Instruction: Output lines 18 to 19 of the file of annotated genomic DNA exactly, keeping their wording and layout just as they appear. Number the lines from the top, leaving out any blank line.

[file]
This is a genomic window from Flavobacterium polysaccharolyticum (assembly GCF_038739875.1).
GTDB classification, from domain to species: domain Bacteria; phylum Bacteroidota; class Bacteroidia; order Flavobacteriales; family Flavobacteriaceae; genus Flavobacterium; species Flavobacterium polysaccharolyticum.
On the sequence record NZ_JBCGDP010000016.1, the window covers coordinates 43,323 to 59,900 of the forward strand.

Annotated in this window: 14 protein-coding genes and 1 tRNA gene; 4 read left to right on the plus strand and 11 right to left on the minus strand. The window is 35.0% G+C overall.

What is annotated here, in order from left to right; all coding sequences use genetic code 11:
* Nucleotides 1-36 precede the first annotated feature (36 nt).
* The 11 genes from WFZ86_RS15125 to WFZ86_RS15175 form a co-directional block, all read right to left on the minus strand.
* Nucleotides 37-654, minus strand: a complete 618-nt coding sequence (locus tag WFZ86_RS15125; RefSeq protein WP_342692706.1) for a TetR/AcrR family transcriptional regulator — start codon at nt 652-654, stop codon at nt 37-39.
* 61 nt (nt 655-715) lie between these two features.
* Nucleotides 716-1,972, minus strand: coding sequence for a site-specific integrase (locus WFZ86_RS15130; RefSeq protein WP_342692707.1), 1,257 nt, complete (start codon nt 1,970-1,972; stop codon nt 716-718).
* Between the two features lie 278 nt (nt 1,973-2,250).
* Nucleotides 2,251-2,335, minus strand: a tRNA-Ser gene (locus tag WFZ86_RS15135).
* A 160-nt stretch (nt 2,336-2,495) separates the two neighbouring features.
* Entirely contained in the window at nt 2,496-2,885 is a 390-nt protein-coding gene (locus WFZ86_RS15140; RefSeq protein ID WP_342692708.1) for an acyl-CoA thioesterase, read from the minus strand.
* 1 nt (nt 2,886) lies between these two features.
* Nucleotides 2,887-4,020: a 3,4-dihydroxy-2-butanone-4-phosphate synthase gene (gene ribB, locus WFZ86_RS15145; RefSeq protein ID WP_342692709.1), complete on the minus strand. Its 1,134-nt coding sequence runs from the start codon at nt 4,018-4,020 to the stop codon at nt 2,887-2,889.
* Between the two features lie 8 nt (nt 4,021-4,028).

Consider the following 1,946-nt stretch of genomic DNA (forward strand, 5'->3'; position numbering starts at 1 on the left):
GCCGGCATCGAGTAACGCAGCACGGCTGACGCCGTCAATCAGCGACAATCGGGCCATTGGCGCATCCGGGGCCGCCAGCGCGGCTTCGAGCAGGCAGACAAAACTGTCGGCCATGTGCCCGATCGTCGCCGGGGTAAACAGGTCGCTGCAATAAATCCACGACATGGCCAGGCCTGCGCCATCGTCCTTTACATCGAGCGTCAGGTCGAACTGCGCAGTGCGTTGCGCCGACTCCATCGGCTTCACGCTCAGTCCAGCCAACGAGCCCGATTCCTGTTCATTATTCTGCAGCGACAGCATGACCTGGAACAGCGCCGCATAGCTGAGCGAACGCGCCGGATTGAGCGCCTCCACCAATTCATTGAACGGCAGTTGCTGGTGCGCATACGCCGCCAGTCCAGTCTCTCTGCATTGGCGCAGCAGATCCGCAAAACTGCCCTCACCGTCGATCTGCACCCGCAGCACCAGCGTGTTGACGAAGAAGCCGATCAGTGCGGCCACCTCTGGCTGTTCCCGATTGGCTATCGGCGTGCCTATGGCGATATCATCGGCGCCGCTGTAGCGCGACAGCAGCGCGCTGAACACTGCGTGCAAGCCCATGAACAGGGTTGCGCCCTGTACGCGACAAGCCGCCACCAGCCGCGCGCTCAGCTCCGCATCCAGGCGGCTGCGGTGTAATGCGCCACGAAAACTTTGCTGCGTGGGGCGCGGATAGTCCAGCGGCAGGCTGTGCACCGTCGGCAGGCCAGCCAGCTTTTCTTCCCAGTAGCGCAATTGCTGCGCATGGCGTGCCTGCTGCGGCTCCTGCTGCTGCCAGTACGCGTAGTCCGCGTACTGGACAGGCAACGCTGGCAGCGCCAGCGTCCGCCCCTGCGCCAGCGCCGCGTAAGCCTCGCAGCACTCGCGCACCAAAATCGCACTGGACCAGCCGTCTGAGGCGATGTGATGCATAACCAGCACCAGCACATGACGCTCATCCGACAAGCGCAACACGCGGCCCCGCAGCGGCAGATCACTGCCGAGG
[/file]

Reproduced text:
Consider the following 1,946-nt stretch of genomic DNA (forward strand, 5'->3'; position numbering starts at 1 on the left):
GCCGGCATCGAGTAACGCAGCACGGCTGACGCCGTCAATCAGCGACAATCGGGCCATTGGCGCATCCGGGGCCGCCAGCGCGGCTTCGAGCAGGCAGACAAAACTGTCGGCCATGTGCCCGATCGTCGCCGGGGTAAACAGGTCGCTGCAATAAATCCACGACATGGCCAGGCCTGCGCCATCGTCCTTTACATCGAGCGTCAGGTCGAACTGCGCAGTGCGTTGCGCCGACTCCATCGGCTTCACGCTCAGTCCAGCCAACGAGCCCGATTCCTGTTCATTATTCTGCAGCGACAGCATGACCTGGAACAGCGCCGCATAGCTGAGCGAACGCGCCGGATTGAGCGCCTCCACCAATTCATTGAACGGCAGTTGCTGGTGCGCATACGCCGCCAGTCCAGTCTCTCTGCATTGGCGCAGCAGATCCGCAAAACTGCCCTCACCGTCGATCTGCACCCGCAGCACCAGCGTGTTGACGAAGAAGCCGATCAGTGCGGCCACCTCTGGCTGTTCCCGATTGGCTATCGGCGTGCCTATGGCGATATCATCGGCGCCGCTGTAGCGCGACAGCAGCGCGCTGAACACTGCGTGCAAGCCCATGAACAGGGTTGCGCCCTGTACGCGACAAGCCGCCACCAGCCGCGCGCTCAGCTCCGCATCCAGGCGGCTGCGGTGTAATGCGCCACGAAAACTTTGCTGCGTGGGGCGCGGATAGTCCAGCGGCAGGCTGTGCACCGTCGGCAGGCCAGCCAGCTTTTCTTCCCAGTAGCGCAATTGCTGCGCATGGCGTGCCTGCTGCGGCTCCTGCTGCTGCCAGTACGCGTAGTCCGCGTACTGGACAGGCAACGCTGGCAGCGCCAGCGTCCGCCCCTGCGCCAGCGCCGCGTAAGCCTCGCAGCACTCGCGCACCAAAATCGCACTGGACCAGCCGTCTGAGGCGATGTGATGCATAACCAGCACCAGCACATGACGCTCATCCGACAAGCGCAACACGCGGCCCCGCAGCGGCAGATCACTGCCGAGG